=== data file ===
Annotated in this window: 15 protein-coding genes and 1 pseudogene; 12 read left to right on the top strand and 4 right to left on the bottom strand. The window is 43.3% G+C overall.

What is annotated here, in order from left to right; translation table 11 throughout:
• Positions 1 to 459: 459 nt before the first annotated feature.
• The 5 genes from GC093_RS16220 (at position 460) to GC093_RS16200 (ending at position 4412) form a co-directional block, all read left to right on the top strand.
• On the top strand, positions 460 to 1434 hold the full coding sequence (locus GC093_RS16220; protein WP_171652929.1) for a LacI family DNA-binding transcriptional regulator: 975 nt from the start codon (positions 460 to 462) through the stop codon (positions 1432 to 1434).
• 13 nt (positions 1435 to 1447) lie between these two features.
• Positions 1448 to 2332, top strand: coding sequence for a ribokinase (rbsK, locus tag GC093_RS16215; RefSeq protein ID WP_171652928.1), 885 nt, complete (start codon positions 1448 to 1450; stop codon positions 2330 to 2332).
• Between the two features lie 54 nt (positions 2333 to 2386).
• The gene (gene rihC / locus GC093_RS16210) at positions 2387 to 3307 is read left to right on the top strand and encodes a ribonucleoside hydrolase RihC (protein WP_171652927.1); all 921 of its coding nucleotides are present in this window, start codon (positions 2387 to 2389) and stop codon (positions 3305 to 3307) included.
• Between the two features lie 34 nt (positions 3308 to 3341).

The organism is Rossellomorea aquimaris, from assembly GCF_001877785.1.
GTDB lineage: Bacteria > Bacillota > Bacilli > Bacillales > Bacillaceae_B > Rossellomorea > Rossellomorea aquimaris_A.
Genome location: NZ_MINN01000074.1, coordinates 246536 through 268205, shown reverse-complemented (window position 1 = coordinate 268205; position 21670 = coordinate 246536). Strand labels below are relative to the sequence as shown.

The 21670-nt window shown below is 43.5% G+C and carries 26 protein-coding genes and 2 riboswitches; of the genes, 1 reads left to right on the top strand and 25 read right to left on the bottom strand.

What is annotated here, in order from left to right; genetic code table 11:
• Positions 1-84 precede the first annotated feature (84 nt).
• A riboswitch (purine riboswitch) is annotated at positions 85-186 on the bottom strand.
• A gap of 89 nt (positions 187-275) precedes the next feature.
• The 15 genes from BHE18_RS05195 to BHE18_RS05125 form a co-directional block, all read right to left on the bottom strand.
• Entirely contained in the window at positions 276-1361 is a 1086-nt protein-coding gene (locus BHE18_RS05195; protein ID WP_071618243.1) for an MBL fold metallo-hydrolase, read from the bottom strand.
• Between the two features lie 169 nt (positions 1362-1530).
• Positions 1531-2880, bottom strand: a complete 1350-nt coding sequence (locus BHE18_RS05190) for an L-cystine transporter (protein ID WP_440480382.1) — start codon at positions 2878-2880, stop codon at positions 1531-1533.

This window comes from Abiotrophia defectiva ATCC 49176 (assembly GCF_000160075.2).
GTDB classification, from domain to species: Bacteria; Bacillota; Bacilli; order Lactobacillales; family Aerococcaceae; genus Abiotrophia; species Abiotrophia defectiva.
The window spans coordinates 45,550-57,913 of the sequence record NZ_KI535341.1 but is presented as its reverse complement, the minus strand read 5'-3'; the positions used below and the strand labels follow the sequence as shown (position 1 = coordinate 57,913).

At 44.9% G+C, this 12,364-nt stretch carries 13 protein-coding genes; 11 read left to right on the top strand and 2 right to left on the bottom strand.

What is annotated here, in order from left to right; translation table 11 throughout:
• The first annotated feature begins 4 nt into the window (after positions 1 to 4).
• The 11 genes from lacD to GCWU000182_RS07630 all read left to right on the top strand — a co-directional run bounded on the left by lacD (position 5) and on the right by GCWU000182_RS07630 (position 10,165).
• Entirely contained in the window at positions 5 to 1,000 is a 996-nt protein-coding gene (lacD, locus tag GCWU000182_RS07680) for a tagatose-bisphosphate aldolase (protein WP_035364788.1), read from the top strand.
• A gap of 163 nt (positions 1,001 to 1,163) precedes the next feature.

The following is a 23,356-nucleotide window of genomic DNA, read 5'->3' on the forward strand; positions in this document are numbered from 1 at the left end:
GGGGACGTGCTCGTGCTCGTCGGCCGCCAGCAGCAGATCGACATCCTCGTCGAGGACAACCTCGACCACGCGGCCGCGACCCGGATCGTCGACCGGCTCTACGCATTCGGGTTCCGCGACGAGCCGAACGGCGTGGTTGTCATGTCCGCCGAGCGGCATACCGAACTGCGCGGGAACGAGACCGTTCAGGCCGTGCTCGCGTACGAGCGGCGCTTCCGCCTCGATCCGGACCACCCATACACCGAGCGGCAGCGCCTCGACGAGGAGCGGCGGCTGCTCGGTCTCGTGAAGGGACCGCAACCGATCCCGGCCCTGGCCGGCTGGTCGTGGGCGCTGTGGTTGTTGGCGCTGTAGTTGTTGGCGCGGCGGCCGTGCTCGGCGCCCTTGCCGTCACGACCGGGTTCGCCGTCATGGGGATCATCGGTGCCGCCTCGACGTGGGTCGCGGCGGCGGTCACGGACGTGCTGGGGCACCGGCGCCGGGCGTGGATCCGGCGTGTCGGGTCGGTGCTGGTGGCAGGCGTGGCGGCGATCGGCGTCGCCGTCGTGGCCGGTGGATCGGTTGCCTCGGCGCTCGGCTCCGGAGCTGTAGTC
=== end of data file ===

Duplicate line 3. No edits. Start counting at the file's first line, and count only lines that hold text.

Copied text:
• Positions 1 to 459: 459 nt before the first annotated feature.